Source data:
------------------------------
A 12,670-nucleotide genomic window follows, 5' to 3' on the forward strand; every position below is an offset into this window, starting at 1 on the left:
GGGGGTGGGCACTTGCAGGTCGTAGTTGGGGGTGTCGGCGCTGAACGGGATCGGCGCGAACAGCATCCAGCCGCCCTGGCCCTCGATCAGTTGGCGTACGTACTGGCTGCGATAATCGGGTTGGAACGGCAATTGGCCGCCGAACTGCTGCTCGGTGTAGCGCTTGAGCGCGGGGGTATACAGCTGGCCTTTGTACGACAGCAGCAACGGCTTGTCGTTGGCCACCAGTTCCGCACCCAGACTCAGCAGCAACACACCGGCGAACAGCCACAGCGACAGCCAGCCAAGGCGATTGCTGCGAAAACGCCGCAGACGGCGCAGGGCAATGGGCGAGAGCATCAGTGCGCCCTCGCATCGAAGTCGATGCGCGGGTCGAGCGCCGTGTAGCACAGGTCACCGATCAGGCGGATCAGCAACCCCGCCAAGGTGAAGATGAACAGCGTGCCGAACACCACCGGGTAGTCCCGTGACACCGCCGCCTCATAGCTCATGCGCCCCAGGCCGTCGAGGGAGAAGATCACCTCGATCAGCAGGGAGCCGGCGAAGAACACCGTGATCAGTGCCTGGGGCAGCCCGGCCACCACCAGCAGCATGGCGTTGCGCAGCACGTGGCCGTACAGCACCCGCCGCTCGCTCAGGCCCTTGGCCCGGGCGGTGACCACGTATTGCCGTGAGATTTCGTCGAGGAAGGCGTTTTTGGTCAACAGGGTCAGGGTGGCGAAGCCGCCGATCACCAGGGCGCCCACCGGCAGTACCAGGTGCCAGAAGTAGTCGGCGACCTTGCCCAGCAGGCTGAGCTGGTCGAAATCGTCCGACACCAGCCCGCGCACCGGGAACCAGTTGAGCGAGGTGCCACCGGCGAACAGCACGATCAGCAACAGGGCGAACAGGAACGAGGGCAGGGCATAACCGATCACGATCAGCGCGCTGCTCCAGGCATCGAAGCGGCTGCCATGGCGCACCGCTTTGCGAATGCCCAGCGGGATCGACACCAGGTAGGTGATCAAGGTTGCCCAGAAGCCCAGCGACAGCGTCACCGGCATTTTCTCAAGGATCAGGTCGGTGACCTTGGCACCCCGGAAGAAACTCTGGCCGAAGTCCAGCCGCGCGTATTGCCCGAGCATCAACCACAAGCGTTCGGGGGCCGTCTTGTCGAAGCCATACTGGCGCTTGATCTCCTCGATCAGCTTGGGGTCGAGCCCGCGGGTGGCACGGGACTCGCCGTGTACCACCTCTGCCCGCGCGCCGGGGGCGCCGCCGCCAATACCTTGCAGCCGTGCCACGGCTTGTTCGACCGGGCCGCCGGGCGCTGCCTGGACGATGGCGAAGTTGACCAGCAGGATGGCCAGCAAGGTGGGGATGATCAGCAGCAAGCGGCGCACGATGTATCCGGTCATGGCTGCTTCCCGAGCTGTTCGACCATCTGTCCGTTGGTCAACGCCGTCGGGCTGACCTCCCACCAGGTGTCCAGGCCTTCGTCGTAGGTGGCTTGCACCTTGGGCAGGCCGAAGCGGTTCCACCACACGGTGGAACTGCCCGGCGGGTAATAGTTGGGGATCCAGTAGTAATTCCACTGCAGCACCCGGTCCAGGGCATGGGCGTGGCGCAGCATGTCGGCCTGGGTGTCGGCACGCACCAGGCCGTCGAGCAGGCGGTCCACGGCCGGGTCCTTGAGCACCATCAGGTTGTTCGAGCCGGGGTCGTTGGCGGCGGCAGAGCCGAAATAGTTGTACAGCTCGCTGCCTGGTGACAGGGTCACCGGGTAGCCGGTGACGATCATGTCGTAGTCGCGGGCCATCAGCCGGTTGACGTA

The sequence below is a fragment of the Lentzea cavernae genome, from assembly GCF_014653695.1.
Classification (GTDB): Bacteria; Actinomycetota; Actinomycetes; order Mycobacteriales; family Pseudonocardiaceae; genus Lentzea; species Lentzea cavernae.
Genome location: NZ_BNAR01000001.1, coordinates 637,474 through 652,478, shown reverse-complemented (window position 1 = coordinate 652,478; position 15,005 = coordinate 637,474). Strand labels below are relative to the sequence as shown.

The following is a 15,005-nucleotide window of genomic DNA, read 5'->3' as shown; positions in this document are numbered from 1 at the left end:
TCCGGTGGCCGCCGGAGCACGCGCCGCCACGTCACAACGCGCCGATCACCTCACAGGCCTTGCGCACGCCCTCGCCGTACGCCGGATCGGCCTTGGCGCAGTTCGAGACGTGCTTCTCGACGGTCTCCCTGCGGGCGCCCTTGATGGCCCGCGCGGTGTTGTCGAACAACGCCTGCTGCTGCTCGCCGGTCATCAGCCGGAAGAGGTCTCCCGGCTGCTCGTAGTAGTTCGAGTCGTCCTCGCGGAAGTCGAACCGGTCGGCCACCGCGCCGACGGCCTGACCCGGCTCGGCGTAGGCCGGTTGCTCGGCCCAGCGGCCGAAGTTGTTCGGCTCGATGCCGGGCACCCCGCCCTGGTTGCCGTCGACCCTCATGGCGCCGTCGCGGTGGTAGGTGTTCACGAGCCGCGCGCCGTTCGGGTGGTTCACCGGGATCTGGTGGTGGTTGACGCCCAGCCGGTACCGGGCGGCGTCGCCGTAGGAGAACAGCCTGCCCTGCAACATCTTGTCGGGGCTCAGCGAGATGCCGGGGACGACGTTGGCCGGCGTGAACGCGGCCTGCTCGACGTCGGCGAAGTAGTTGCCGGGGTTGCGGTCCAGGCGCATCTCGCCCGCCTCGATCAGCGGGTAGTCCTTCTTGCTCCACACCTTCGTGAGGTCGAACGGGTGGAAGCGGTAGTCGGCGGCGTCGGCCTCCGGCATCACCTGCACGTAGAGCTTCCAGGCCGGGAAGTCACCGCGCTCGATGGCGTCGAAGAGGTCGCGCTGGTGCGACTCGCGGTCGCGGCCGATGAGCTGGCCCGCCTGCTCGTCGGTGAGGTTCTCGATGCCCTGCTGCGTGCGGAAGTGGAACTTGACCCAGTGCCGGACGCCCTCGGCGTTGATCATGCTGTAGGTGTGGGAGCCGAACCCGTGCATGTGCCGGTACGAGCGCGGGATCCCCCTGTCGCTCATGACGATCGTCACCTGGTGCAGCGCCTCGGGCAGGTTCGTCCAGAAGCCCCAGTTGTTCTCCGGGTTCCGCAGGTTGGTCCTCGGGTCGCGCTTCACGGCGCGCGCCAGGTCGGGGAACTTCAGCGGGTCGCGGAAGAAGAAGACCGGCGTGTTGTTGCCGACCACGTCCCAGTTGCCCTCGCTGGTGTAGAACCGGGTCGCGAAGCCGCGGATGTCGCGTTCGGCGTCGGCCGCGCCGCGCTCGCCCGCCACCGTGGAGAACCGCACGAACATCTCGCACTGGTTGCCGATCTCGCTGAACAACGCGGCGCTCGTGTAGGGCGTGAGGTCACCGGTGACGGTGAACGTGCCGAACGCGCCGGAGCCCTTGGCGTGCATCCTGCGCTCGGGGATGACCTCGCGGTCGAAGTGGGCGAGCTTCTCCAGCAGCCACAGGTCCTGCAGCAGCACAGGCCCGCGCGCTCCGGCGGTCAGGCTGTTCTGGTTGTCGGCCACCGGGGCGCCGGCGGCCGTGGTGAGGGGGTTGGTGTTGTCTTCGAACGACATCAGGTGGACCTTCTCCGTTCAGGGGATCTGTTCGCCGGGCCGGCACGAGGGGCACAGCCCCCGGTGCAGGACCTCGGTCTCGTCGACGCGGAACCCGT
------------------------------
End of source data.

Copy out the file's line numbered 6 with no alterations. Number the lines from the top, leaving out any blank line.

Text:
The following is a 15,005-nucleotide window of genomic DNA, read 5'->3' as shown; positions in this document are numbered from 1 at the left end: